Education: Waccamaw schools get B’s on state progress report
Waccamaw Elementary School got the highest grade in Georgetown County on a new measure of progress toward federal education standards. It was one of six county schools to receive an A under the new system made possible by a waiver granted to the state under the federal education law known as No Child Left Behind. The three other Waccamaw Neck schools received B’s.
Before the waiver, schools and districts were measured on “adequate yearly progress” toward federal goals with a pass-fail system. Schools had to meet the objectives in categories based on race, income and disabilities, and missing one target meant the school did not meet the progress standard.
With the waiver, South Carolina is using a system of letter grades that show how much progress a school or district has made toward the goal, based on results from the state’s standardized tests.
Waccamaw Elementary scored 97.4 out of 100, equal to an A. It was the only area school that met the progress, or AYP, standard last year.
Although Waccamaw High, Waccamaw Middle and Waccamaw Intermediate all received ratings of excellent in both achievement and improvement last year, none met AYP. The high school was short in three of 17 areas; the middle school in two of 19; the intermediate school in three of 21.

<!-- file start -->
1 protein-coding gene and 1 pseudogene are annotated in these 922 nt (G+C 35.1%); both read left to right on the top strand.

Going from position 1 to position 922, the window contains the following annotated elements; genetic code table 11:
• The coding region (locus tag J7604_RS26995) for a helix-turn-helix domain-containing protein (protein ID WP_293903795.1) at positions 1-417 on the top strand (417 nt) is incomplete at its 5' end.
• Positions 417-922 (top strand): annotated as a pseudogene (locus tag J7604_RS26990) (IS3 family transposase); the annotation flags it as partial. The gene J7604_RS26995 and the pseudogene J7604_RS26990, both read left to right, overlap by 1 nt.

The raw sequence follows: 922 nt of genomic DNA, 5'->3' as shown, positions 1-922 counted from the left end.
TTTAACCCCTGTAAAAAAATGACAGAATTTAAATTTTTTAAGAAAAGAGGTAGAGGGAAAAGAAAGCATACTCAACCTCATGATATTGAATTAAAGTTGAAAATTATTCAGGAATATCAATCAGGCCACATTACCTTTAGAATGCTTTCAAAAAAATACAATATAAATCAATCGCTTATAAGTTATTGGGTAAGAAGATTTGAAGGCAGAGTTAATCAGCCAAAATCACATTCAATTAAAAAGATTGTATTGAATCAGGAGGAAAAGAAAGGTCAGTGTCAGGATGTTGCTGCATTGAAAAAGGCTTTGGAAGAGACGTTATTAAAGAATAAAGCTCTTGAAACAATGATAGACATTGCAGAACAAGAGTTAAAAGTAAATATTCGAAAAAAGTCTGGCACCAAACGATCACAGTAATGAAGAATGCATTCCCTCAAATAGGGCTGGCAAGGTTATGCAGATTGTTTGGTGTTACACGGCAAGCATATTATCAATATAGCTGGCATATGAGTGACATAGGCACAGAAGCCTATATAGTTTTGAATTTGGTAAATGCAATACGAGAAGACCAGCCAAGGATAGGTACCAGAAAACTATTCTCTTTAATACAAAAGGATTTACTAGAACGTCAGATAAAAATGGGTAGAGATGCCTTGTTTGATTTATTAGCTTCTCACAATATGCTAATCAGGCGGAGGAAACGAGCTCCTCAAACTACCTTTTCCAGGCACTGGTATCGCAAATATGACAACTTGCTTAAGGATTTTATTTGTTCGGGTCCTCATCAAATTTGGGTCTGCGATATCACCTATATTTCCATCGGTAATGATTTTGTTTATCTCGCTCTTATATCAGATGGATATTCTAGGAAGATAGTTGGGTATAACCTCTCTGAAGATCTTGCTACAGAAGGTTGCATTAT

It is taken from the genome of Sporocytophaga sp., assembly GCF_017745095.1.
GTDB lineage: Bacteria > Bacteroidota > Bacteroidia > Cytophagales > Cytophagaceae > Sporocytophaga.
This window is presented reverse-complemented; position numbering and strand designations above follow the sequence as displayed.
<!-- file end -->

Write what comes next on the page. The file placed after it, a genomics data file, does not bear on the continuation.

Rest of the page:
This year, the high school earned a B with a score of 89.5. It did not meet the goal for graduation rate among black and disabled students or for science proficiency among low-income students. It was short of the improvement goal for black students in science and social studies.
The middle school scored 89.1. It missed the goals for proficiency among black students in social studies, among disabled students in math and science, and among low-income students in science.
The intermediate school scored 80.9 for its fourth- and fifth-graders, and 87.5 for its sixth graders. Disabled students in the elementary grades did not meet proficiency goals in English, math, science or social studies. Black students missed the goal in math and scocial studies. Low-income students missed science and social studies goals.
The sixth-grade students missed the same goals among disabled students and missed the science goals among black students.
District Superintendent Randy Dozier noted that the progress goals are hard to achieve for schools that already perform at a high level. Often that progress requires improving the scores of a small number of students.
The B grades mean the schools, and the district as a whole, exceeded the state’s expectations.
Accountability data: Click here
HSAP (High School Assessment Program) data: Click here
PASS (Palmetto Assessment of State Standards) data: Click here